Great houses of powerful families stand in the heart of many epics, such as the Atreides/Harkonnens of Dune, and the Lannisters of “A Song of Ice and Fire.” Remnants of families reunite in LOTR and are well known in the Harry Potter series.
Though powerful families are not the center of my novellas, instead Shevata's family is a "non-family" given her breeding for the purpose of war. However, the use of long lines of relatives enriches the stories, particularly in epics with large casts of well-developed characters leading to intrigue, action, tragedy, and victory.
Families are usually opposed to each other for a variety of reasons, and often, if royal, use marriage to arrive at a consensual agreement to stave off war. Some families are the “good guys” like the Weasleys in Harry Potter, the Atreides in Dune, and the Starks in A Song of Ice and Fire, which coincide with the Malfoys, the Harkonnens, and the Lannisters, respectively, as the “bad guys.”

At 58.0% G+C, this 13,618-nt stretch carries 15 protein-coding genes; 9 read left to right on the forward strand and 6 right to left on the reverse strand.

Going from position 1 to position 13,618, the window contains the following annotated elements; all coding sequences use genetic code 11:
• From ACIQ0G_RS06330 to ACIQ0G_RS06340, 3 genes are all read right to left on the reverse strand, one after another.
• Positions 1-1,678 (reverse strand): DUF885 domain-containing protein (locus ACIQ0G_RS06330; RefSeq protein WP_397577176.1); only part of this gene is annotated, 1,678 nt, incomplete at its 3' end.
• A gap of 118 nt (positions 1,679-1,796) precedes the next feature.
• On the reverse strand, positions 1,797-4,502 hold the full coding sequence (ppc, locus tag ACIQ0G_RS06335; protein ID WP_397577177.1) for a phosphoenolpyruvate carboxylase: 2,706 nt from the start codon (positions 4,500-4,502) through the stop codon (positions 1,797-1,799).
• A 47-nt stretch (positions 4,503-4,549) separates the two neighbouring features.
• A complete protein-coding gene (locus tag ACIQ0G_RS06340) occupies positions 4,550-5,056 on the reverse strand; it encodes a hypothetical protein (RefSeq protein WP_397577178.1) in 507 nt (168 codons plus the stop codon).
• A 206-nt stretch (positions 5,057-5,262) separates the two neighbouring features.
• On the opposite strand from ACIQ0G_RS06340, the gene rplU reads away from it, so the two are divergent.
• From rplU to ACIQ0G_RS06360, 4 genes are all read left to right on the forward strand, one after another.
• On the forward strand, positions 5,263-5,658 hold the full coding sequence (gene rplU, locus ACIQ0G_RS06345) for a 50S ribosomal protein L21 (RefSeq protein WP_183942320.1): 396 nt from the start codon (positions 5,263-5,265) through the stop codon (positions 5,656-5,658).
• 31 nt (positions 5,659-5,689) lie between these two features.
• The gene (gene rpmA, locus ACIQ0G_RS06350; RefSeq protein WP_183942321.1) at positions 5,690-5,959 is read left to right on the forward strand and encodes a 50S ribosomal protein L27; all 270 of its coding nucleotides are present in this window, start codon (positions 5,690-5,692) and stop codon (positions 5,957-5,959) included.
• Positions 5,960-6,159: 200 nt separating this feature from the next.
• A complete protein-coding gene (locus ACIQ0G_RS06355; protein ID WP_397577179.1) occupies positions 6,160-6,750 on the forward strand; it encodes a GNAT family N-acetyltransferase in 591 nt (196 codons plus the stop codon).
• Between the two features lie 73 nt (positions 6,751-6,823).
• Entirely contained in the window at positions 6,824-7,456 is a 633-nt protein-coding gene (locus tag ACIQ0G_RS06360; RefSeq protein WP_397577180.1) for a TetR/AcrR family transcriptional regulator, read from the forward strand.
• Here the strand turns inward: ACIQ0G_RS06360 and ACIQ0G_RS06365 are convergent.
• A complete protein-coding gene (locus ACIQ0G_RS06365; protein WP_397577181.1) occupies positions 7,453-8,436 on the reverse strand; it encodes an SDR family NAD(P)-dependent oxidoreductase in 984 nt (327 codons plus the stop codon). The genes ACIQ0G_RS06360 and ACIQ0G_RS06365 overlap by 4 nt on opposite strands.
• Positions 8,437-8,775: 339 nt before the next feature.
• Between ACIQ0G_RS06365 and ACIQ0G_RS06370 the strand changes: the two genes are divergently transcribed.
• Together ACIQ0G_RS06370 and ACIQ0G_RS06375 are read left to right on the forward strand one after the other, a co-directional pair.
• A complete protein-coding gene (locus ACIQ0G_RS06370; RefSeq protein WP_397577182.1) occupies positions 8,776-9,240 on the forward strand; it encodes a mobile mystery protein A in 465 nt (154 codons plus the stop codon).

Most of the fantasy families are not poor (exception the Weasleys, more middle-class), have some kind of political influence, and have their own brand of corruption and relationships. In fantasy, most of them look alike, usually hair color, and when well written, they act enough alike to be consistent but different enough to be stand alone characters.
The backgrounds of dark fantasy characters have almost as much to do with their development as their actions. The tyrannical or benevolent patriarch, the offspring competitions for power, or the husband/wife marriage of love or politics make for excellent backgrounds in epic stories.
New authors can get inspiration from fictional families, as well as historical family lines and even our own family units. Every person comes from a family, and defining the family is defining the character.